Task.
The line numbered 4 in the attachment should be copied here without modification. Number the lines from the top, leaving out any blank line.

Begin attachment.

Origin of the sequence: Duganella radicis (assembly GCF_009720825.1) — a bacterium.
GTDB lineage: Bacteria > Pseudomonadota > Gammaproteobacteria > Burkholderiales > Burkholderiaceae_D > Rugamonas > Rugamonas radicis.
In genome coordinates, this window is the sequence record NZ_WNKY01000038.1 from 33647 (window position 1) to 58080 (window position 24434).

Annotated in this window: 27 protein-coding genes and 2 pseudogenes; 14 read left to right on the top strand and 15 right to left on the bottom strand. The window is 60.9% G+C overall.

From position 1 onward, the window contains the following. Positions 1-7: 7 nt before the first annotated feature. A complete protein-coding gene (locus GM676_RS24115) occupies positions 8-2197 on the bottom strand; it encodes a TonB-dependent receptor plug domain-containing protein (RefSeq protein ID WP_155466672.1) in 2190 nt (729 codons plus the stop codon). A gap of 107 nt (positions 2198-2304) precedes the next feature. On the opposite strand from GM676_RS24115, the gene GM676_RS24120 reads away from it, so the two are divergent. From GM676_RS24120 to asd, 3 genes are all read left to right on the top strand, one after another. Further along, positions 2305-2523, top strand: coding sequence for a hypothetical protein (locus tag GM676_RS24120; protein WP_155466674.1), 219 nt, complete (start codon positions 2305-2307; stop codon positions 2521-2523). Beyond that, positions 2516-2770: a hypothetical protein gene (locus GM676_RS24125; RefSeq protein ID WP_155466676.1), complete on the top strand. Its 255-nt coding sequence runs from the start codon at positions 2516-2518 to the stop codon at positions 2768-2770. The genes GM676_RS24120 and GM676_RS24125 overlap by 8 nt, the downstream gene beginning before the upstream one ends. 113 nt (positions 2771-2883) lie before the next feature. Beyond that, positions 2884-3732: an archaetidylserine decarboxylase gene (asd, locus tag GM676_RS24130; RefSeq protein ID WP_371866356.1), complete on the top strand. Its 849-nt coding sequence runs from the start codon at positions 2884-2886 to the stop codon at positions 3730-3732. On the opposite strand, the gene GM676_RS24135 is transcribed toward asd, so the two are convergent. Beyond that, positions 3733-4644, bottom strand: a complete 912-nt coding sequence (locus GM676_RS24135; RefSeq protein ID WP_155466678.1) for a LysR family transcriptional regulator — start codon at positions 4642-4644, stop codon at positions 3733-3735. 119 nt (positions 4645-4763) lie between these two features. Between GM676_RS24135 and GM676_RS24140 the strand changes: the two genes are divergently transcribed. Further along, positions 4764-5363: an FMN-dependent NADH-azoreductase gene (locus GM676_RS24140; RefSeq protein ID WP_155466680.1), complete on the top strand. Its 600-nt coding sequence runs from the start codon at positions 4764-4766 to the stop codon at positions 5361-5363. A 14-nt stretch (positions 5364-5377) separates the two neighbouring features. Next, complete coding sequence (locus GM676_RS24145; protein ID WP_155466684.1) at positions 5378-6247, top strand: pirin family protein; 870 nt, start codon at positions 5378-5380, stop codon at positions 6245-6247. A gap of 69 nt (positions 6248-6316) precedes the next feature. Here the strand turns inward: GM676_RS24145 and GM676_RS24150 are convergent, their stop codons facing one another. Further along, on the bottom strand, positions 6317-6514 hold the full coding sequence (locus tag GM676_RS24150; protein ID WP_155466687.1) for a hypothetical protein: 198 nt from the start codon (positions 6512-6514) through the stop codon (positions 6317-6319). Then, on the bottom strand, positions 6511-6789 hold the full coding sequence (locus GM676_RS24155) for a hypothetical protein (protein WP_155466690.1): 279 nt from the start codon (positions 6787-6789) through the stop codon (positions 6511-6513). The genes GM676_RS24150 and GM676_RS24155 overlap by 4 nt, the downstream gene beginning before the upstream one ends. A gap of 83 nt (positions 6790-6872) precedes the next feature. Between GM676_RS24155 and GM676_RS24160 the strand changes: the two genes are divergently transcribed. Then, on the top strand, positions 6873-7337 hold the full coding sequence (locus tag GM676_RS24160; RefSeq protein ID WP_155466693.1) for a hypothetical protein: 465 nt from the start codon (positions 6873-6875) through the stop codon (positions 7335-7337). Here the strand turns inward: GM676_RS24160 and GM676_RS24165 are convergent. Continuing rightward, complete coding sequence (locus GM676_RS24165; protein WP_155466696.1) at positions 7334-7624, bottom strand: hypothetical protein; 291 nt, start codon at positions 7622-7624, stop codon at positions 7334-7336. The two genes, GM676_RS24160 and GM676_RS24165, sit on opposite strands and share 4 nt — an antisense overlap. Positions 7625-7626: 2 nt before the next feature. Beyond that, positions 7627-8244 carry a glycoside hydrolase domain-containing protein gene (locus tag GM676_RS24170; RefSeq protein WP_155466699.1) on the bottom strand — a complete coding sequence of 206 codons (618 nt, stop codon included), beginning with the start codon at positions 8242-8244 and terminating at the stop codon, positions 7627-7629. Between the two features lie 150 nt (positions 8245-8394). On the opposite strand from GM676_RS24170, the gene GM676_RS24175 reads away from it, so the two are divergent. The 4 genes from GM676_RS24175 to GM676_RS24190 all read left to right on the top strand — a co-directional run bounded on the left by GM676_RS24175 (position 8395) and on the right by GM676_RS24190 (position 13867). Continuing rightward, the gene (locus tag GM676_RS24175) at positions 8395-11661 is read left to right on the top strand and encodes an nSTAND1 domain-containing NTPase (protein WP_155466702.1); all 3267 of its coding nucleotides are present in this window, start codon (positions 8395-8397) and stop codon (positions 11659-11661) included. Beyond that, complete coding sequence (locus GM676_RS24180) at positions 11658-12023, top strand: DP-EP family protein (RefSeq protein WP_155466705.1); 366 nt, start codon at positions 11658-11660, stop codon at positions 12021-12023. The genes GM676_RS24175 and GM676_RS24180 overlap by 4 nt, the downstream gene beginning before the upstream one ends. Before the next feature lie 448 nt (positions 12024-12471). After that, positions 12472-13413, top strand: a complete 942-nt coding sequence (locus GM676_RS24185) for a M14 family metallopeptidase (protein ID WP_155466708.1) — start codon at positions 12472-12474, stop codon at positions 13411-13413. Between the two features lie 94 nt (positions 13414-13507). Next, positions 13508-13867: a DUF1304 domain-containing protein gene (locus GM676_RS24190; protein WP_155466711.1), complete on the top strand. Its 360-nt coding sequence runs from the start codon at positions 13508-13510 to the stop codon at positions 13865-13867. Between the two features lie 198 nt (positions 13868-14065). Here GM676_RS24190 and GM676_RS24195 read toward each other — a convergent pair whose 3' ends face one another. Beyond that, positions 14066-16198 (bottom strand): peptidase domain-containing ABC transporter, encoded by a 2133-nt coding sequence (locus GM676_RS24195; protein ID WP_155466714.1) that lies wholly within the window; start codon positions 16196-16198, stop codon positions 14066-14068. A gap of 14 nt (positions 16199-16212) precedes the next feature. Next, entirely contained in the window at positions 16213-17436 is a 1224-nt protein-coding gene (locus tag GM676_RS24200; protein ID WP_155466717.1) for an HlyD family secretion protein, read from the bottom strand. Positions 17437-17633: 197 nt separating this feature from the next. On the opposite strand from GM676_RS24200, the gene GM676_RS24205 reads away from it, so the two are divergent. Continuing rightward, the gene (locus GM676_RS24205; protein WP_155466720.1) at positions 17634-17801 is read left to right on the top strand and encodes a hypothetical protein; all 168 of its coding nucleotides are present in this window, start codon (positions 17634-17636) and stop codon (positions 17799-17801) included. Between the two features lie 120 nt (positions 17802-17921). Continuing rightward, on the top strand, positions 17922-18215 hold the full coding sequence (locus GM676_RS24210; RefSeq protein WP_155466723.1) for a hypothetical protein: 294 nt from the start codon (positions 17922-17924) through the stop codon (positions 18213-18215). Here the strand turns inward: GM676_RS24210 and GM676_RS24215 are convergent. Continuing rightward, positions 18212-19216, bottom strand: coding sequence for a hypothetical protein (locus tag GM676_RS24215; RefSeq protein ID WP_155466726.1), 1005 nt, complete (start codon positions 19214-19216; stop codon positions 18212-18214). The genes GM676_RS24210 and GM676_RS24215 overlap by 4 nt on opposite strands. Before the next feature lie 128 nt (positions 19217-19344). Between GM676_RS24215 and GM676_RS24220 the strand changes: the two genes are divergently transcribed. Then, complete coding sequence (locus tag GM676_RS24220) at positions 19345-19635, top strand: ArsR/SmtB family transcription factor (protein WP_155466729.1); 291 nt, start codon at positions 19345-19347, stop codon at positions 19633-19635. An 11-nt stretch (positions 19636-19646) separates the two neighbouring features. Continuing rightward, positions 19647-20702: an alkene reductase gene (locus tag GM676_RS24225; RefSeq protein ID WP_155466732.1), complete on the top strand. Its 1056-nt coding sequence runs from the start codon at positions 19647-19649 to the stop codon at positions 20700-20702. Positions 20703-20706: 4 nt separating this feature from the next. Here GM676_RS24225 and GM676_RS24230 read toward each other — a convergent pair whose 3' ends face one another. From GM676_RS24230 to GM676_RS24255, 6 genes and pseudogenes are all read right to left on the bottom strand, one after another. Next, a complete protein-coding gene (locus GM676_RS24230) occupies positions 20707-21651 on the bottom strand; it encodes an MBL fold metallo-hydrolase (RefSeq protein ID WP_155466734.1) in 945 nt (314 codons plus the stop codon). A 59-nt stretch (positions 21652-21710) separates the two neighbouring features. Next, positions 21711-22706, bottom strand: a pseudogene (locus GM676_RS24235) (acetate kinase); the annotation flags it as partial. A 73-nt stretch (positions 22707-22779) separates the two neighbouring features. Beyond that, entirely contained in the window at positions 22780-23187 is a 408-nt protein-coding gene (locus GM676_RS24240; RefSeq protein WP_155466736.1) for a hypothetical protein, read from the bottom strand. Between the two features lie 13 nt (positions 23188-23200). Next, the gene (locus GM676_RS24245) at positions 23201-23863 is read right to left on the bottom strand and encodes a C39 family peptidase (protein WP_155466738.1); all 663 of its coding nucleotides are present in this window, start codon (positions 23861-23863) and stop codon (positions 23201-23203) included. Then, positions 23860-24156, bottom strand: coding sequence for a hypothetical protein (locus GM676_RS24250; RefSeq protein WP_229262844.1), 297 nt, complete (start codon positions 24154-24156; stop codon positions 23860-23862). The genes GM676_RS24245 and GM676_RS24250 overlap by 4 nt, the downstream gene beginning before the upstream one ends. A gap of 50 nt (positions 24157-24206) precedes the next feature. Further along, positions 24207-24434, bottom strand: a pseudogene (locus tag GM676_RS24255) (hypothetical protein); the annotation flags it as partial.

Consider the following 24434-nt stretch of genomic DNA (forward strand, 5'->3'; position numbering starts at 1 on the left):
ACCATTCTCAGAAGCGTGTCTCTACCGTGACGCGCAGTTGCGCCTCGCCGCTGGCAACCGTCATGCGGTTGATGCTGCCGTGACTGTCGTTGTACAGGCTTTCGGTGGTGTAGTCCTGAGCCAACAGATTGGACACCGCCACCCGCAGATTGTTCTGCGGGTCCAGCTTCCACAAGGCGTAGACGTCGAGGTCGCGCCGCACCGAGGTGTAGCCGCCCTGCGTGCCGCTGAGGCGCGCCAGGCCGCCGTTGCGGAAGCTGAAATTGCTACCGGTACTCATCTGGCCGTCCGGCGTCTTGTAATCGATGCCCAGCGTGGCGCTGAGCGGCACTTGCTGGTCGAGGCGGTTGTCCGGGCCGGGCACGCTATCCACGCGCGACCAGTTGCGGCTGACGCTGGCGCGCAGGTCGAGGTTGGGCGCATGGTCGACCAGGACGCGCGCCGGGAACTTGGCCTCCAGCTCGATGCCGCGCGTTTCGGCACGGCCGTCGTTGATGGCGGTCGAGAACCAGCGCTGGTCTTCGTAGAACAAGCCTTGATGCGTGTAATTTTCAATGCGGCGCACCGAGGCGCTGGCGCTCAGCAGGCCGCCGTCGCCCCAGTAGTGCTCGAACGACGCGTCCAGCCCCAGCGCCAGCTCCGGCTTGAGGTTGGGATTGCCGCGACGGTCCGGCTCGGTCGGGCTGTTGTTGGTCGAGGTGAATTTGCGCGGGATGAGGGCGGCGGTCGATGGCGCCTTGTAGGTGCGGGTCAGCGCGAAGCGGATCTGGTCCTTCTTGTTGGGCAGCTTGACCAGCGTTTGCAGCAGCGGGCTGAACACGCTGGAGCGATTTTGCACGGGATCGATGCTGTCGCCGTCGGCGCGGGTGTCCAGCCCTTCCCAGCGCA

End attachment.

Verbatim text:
Annotated in this window: 27 protein-coding genes and 2 pseudogenes; 14 read left to right on the top strand and 15 right to left on the bottom strand. The window is 60.9% G+C overall.